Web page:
A historic courthouse building in Fort Macleod is soon to get a new lease on life.
The nearly 120-year-old building, which is a designated historic property, is featured in both the Oscar-winning film Brokeback Mountain and Emmy Award-winning TV series Fargo.
Sue Keenan, the town's chief administrative officer, says they have had a number of offers and are close to a deal.
"We've had people come through that want to use it as a personal residence, bed and breakfast, wine — like a wine store, wine cellar, wine tasting," Keenan said.
Keenan said they even had one offer to use the old courthouse for a marijuana business.
"I thought, how ironic is that," she said. "All the judges must roll over in their graves."
Built in 1902, the building served as a courthouse and offices for the North-West Mounted Police.
In the late 1970s, the town's administration moved in and maintained occupancy until the building went up for sale two years ago, listed at $225,000.
"When you look at what you're going to get for that, it really is a good deal," Keenan said, adding that they want to keep the designated historic property a public space.
"The consortium we're dealing with out of Calgary have done a lot of historical buildings in Calgary, so they're familiar with all the hoops they have to jump through, and they're committed to keeping this building public," Keenan said, adding she could not give more details just yet.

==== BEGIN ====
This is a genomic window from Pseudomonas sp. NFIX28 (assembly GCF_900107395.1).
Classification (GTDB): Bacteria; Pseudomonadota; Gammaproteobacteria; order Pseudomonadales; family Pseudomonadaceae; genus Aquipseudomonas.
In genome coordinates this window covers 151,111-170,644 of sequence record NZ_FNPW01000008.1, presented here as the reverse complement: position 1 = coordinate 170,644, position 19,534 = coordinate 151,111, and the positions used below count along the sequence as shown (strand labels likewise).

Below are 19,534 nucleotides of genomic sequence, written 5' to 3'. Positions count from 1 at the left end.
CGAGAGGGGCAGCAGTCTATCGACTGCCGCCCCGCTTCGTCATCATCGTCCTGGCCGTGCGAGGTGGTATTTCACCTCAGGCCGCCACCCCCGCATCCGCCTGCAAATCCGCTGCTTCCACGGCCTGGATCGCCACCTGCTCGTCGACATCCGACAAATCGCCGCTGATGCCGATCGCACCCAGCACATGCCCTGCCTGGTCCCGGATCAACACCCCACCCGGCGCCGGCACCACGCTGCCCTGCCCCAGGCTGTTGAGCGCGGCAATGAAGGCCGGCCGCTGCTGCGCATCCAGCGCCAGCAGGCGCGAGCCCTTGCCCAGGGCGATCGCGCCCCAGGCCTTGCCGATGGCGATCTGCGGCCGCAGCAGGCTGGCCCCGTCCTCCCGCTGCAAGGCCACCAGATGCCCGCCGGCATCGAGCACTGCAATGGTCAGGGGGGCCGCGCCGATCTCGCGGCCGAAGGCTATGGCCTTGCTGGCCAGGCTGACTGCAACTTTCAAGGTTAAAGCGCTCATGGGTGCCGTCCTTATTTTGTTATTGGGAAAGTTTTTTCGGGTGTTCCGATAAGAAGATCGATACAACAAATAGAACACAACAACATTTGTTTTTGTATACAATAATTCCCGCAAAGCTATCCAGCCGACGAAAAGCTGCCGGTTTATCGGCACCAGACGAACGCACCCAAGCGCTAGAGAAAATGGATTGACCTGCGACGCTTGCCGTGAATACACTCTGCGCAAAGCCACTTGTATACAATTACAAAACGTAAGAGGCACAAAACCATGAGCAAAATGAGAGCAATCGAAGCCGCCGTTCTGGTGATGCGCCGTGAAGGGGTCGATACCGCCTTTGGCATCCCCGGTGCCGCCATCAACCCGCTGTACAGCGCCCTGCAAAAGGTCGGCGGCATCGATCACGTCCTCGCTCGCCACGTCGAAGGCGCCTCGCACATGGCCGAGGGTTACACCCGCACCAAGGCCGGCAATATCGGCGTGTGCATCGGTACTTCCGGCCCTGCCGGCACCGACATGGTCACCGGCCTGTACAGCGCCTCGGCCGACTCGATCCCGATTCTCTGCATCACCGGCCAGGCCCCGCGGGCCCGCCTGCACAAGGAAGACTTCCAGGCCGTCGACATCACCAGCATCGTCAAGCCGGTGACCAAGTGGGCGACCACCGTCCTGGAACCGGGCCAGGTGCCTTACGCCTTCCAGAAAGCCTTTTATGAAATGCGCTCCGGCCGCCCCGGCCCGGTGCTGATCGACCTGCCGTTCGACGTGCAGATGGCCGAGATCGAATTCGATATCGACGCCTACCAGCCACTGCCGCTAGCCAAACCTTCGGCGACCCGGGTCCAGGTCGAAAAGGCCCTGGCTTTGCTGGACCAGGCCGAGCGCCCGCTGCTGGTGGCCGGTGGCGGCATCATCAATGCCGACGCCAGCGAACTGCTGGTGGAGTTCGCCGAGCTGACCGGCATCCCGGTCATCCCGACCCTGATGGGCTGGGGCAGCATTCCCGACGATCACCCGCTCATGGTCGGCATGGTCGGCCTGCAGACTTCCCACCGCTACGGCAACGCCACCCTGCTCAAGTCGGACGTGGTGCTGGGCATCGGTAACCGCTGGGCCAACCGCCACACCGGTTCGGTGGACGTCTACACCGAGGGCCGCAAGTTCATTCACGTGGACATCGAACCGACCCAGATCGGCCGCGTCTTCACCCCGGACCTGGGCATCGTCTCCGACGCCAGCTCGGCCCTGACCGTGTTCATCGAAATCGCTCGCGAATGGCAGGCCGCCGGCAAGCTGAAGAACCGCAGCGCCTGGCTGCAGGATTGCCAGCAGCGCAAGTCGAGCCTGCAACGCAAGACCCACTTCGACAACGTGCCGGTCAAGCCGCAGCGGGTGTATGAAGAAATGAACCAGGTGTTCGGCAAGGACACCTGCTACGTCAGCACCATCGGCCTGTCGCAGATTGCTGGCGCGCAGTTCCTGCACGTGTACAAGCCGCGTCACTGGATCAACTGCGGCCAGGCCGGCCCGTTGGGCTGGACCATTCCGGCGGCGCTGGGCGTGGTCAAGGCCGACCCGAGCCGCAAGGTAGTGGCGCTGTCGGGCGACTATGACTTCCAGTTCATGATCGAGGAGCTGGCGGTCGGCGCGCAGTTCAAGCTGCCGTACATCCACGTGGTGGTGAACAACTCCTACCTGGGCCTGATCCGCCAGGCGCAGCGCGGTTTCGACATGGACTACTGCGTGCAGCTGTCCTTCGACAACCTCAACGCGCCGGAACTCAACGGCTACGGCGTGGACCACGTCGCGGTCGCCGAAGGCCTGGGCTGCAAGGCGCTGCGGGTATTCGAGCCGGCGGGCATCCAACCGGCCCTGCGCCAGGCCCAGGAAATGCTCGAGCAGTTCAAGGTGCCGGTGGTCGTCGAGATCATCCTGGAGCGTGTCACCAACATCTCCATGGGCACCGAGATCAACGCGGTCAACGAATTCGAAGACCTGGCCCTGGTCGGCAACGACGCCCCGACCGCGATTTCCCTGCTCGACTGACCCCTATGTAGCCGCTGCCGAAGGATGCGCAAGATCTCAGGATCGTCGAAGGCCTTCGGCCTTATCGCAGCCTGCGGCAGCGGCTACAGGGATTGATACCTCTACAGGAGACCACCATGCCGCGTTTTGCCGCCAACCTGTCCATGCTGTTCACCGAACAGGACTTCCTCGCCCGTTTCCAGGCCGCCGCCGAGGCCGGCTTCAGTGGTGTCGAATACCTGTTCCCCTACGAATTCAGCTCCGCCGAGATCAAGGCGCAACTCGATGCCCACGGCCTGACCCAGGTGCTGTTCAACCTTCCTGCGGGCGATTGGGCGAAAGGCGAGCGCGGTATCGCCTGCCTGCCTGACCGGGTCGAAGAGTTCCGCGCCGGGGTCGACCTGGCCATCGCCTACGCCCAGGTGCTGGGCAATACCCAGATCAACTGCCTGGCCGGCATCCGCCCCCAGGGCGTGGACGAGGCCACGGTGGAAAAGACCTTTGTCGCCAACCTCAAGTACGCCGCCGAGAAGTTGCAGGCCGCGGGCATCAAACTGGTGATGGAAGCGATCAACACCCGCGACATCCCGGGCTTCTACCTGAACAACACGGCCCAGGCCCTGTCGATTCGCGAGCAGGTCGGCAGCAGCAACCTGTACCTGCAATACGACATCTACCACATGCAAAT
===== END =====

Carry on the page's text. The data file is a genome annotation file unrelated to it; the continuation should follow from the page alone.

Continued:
"I want to make sure when we have an announcement to make to our residents and the province, that the deal is a done deal."
Keenan is hoping to make a formal announcement next week.
The building has 2,000 square feet of original flooring, beams, a hot water boiler and two heavy vaults. There is historic woodwork framing all the old doors and transom windows.
"This is old, old, old," Keenan said as she toured the CBC's Terri Trembath through the building, showing off the original hot water boiler from the early 1900s.
The basement, with its sandstone and exposed brick walls, is equipped with holding cells for the courthouse.
"It would make a great wine cellar, if you ask me," Keenan said.
The old courthouse, designed by architect David Ewart from Ottawa — who also designed the Canadian Mint — has been deemed an historic landmark by both the provincial and federal government.
Eventually, the cost of upkeep and the daunting cost of renovations to a heritage building proved too much for the town.
As for the new deal, Keenan is optimistic.
"I am very confident that they will do this building justice, and the residents of the town of Fort MacLeod will be very pleased with the direction that it's going to head."